Crossposted from the AI Alignment Forum. May contain more technical jargon than usual.

Code can be found here. No prior knowledge of mech interp or language models is required to engage with this.

Language model embeddings are basically a massive lookup table. The model "knows" a vocabulary of 50,000 tokens, and each one has a separate learned embedding vector. 

Visual illustration of word embeddings

But these embeddings turn out to contain a shocking amount of structure! Notably, it's often linear structure, aka word2vec style structure. Word2Vec is a famous result (in old school language models, back in 2013!), that `man - woman == king - queen`. Rather than being a black box lookup table, the embedded words were broken down into independent variables, "gender" and "royalty". Each variable gets its own direction, and the embedded word is seemingly the sum of its variables.

One of the more striking examples of this I've found is a "number of characters per token" direction - if you do a simple linear regression mapping each token to the number of characters in it, this can be very cleanly recovered! (If you filter out ridiculous tokens, like 19979: 512 spaces). 

Notably, this is a numerical feature not a categorical feature - to go from 3 tokens to four, or four to five, you just add this direction! This is in contrast to the model just learning to cluster tokens of length 3, of length 4, etc. 

Question 2.1: Why do you think the model cares about the "number of characters" feature? And why is it useful to store it as a single linear direction?

There's tons more features to be uncovered! There's all kinds of fundamental syntax-level binary features that are represented strongly, such as "begins with a space".

Question 2.2: Why is "begins with a space" an incredibly important feature for a language model to represent? (Playing around a tokenizer may be useful for building intuition here)

You can even find some real word2vec style relationships between pairs of tokens! This is hard to properly search for, because most interesting entities are multiple tokens. One nice example of meaningful single token entities is common countries and capitals (idea borrowed from Merullo et al). If you take the average embedding difference for single token countries and capitals, this explains 18.58% of the variance of unseen countries! (0.25% is what I get for a randomly chosen vector).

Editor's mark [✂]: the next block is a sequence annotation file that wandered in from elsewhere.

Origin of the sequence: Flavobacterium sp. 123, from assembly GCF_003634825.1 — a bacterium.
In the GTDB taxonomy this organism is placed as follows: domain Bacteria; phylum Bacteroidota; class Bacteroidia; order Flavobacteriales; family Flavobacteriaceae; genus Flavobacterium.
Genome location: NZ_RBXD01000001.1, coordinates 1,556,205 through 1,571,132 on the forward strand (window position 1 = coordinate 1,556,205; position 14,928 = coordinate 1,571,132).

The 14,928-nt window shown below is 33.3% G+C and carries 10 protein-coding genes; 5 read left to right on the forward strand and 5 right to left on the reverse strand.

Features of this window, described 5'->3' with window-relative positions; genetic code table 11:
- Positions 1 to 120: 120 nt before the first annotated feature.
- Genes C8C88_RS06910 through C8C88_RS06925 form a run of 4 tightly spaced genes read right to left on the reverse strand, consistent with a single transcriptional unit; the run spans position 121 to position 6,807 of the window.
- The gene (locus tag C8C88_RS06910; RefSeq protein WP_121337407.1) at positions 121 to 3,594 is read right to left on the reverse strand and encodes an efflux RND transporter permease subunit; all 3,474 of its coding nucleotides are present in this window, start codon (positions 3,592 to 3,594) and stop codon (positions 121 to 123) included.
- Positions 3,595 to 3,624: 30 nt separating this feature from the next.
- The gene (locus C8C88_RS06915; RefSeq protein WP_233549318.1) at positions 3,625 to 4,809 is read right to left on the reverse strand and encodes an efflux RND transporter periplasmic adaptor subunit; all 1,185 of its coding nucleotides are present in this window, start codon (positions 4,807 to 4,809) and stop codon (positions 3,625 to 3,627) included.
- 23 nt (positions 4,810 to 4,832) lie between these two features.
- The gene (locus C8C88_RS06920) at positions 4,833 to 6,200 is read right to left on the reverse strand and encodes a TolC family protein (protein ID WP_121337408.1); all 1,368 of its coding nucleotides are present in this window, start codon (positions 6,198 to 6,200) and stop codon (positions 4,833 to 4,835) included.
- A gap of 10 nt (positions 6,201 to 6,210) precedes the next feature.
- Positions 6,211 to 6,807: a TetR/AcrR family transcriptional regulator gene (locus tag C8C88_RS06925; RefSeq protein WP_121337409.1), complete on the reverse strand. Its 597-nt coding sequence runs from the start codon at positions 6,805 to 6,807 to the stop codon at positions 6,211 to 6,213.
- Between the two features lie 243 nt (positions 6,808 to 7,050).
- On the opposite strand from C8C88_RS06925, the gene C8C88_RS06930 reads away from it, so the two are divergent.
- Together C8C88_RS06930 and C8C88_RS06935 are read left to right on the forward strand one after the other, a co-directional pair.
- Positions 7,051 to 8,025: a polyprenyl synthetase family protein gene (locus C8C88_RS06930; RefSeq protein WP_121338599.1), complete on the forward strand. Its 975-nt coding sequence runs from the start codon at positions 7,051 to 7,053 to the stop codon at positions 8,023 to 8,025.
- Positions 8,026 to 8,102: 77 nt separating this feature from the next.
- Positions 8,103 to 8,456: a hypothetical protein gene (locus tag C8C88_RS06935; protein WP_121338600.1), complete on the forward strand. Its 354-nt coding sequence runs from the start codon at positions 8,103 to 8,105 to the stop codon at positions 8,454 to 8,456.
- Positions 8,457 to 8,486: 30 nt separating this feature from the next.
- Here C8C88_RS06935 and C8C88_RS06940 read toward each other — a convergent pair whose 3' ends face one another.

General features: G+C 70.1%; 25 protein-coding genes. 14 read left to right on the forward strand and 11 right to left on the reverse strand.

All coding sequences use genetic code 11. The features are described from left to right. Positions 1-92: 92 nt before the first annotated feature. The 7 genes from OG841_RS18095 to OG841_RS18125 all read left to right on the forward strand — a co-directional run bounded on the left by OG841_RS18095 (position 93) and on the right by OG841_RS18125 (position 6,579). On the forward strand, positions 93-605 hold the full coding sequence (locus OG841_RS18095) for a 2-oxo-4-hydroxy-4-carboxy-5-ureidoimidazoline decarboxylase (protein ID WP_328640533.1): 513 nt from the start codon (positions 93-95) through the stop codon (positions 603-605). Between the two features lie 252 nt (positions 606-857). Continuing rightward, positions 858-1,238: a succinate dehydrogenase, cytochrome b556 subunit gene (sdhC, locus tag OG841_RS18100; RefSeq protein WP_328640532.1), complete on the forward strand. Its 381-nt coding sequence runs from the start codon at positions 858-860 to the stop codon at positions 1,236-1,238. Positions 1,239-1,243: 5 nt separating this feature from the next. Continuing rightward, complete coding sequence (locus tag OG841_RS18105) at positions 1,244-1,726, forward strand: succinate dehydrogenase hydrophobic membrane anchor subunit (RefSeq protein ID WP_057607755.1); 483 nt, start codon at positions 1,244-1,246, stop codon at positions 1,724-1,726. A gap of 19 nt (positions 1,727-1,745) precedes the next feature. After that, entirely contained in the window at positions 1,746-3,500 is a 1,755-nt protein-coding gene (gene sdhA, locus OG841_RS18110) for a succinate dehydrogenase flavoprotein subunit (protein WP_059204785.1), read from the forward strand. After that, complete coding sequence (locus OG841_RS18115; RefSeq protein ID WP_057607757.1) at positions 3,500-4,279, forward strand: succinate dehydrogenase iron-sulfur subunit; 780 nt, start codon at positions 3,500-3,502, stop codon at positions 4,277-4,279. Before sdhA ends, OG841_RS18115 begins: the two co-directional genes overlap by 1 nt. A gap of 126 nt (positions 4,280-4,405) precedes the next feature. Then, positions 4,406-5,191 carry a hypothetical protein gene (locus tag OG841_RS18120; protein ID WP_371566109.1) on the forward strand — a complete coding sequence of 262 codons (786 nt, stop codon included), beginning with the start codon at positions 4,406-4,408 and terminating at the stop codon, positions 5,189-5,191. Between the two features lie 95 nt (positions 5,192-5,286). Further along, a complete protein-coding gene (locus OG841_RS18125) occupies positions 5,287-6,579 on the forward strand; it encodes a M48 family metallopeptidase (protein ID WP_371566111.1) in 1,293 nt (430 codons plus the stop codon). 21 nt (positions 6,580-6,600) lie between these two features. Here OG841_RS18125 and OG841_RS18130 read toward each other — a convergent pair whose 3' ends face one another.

Caveats: This isn't quite the level we'd expect for real word2vec (which should be closer to 100%), and cosine sim only tracks that the direction matters, not what its magnitude is (while word2vec should be constant magnitude, as it's additive). My intuition is that models think more in terms of meaningful directions though, and that the exact magnitude isn't super important for a binary variable.

Question 2.3: A practical challenge: What other features can you find in the embedding? Here's the colab notebook I generated the above graphs from, it should be pretty plug and play. The three sections should give examples for looking for numerical variables (number of chars), categorical variables (begins with space) and relationships (country to capital). Here's some ideas - I encourage you to spend time brainstorming your own!

  • Is a number
  • How frequent is it? (Use pile-10k to get frequency data for the pile)
  • Is all caps
  • Is the first token of a common multi-token word
  • Is a first name
  • Is a function word (the, a, of, etc)
  • Is a punctuation character
  • Is unusually common in German (or language of your choice)
  • The indentation level in code
  • Relationships between common English words and their French translations
  • Relationships between the male and female version of a word

Please share your thoughts and findings in the comments! (Please wrap them in spoiler tags)

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I checked whether this token character length direction is important to the "newline prediction to maintain text width in line-limited text" behavior of pythia-70m. To review, one of the things that pythia-70m seems to be able to do is to predict newlines in places where a newline correctly breaks the text so that the line length remains approximately constant. Here's an example of some text which I've manually broken periodically so that the lines have roughly the same width. The color of the token corresponds to the probability pythia-70m gave to predicting a newline as that token. Darker blue corresponds to a higher probability. I used CircuitsVis for this: